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You write in your question: "isn't it better that the Jewish People are unified?" I think there is no contradiction between the division into the tribes and the unification of the Jewish People. Each tribe has their land allotment and their specific purpose specific for their tribe, however at the same time they share their unification on a higher level, ...


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First, some background information: The passuq in question is Bereshith 28:16 - "Wayyiqass Ya'aqov mishenatho wayomer akhen yesh HaShem ba-maqom ha-zeh wa-anokhi lo yadha`ti" Translation: "And Ya`aqov awoke from his sleep and said, 'Surely HaShem is in this place and I did not know it." However, the Targum Onqelos renders the sense (cf. ...


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As I heard from a professional physicist quote a Nobel prize winning physicist that he works with "People think that physics is about what the universe is. This is a mistake. Physics is about what we can say about the universe."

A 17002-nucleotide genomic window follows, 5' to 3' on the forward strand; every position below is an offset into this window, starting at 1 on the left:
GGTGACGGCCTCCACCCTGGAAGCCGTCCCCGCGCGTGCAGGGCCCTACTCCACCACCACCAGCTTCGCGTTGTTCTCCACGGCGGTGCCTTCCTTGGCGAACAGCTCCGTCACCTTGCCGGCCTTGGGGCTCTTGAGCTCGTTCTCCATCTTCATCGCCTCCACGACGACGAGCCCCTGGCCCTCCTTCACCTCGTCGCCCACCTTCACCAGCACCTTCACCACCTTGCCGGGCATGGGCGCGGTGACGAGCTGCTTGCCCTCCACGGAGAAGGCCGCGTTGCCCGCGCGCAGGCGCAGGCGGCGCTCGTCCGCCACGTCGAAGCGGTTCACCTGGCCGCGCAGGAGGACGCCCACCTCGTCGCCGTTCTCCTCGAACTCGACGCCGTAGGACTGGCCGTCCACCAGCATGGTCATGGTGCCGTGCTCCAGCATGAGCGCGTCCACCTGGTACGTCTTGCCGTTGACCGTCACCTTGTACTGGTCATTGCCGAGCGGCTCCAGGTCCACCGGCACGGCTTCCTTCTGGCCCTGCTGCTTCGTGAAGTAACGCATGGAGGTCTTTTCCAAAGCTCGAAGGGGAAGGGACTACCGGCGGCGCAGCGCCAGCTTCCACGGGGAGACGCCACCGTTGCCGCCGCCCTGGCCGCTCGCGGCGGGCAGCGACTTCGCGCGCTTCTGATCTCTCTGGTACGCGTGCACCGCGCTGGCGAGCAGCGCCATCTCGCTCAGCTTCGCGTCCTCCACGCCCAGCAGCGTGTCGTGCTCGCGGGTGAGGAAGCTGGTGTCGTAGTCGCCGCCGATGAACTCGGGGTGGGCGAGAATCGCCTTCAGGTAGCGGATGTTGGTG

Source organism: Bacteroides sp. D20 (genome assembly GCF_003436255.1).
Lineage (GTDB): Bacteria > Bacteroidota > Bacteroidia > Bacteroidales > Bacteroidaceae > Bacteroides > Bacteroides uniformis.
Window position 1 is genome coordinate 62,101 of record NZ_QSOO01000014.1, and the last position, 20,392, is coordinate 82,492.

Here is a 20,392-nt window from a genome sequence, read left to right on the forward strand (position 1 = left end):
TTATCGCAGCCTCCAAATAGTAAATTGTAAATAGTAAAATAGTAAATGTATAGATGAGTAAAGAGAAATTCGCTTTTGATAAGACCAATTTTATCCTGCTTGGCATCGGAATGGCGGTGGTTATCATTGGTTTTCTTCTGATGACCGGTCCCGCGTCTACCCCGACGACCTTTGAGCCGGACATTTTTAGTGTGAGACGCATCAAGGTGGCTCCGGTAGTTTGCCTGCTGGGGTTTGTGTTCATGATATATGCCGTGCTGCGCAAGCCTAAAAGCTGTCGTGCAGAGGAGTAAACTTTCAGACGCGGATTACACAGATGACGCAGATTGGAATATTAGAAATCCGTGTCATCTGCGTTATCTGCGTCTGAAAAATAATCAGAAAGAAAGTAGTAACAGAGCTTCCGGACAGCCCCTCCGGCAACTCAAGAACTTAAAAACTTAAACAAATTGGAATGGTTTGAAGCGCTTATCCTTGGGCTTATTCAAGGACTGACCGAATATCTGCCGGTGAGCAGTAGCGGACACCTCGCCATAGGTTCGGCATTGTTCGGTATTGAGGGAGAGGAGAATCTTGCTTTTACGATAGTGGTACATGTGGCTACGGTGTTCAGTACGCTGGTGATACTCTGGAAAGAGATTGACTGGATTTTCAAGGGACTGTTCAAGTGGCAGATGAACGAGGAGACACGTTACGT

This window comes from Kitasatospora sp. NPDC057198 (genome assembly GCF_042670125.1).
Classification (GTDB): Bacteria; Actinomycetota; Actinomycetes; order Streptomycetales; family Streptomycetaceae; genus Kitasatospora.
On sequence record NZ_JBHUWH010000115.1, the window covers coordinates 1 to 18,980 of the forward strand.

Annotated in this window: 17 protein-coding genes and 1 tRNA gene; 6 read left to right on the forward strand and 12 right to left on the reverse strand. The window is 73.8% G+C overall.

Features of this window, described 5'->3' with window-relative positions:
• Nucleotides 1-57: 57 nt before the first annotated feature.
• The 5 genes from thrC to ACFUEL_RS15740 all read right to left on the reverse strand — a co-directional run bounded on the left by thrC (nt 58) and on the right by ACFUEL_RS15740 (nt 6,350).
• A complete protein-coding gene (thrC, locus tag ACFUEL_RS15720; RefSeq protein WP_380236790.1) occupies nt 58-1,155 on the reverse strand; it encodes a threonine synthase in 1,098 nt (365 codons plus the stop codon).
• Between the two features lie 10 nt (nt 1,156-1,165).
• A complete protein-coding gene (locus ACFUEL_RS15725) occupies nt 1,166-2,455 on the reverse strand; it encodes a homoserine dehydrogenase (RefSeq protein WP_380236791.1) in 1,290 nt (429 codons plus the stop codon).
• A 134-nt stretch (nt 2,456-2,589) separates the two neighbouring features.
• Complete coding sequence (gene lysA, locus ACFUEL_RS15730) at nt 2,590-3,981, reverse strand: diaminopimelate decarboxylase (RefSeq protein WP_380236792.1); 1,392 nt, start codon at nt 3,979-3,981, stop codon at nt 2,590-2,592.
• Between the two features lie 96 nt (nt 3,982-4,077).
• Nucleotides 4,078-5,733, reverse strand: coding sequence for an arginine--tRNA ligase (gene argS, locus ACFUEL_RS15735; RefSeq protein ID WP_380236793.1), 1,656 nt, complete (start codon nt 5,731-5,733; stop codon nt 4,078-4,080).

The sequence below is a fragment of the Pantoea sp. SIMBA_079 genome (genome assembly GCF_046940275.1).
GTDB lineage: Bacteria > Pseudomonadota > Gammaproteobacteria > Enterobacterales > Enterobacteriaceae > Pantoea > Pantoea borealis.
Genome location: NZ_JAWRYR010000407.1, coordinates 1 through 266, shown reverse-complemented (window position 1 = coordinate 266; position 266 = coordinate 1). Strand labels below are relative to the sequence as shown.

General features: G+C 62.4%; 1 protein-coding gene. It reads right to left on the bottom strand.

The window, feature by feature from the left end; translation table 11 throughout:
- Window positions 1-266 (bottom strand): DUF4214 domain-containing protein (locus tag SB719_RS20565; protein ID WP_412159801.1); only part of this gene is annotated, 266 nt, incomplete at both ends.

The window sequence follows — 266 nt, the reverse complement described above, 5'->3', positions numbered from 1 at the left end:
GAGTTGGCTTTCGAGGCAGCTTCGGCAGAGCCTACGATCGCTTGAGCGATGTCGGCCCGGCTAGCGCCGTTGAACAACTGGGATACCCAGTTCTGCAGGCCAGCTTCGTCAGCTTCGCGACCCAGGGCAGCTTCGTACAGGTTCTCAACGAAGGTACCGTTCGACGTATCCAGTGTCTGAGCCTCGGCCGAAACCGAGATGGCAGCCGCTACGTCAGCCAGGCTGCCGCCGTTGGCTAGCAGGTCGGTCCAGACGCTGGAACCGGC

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The idea of uncertainty is that we cannot determine with accuracy. God doesn't determine. He knows from the inside. He is the force of existence within everything. Even if there is no equation, He knows it because He gives its essence. There is a basis for the uncertainty concept within Kabbalah. The highest level that can be related to is Chachmah, which ...


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as explained above, G-d instituted the Uncertainty principle as part of the framework of existence necessary for life. it is His invention so of course He is not bound to it. if you look into it further, you will see that like the other laws of physics, it is essential for the existence of life. how so? as explained here, without the uncertainty principle, ...